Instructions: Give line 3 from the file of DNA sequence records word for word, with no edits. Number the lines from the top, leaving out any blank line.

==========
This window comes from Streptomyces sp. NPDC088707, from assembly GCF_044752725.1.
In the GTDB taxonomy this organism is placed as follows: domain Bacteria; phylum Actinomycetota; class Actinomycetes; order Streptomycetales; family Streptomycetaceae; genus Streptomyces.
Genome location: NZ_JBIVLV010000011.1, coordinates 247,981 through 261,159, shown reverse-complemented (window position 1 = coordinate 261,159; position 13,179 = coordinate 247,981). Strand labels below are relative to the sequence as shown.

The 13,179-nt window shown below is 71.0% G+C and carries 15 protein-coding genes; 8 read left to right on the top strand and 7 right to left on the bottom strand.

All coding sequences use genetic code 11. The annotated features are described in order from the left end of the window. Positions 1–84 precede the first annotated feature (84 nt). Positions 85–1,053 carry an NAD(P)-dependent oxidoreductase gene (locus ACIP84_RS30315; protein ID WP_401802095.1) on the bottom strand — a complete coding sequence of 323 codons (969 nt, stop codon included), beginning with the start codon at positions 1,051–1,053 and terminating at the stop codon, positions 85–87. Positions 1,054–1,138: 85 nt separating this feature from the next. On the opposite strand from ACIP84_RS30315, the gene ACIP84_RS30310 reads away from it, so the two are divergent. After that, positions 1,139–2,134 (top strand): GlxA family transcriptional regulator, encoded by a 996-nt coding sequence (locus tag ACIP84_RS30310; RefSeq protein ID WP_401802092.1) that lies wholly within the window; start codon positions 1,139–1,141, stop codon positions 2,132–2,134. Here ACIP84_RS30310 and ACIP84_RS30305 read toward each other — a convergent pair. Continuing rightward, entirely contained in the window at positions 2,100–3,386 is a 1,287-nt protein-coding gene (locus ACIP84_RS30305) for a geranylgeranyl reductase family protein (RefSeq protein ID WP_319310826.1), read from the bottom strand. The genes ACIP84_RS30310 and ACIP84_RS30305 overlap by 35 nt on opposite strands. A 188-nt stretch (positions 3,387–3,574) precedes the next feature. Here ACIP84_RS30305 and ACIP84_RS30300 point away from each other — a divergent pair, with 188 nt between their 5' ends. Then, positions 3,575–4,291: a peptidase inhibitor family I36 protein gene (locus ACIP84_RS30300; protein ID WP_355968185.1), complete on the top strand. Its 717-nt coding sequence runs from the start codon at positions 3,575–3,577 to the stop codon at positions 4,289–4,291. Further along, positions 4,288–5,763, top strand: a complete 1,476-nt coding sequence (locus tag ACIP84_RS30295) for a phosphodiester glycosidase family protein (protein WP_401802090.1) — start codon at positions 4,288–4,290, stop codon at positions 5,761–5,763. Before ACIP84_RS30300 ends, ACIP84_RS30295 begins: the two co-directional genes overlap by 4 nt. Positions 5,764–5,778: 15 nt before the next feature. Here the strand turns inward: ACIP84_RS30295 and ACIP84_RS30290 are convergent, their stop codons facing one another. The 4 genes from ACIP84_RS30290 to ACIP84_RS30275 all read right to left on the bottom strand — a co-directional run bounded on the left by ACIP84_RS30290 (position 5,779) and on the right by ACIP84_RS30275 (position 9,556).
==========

Genome location: NZ_JBIVLV010000011.1, coordinates 247,981 through 261,159, shown reverse-complemented (window position 1 = coordinate 261,159; position 13,179 = coordinate 247,981). Strand labels below are relative to the sequence as shown.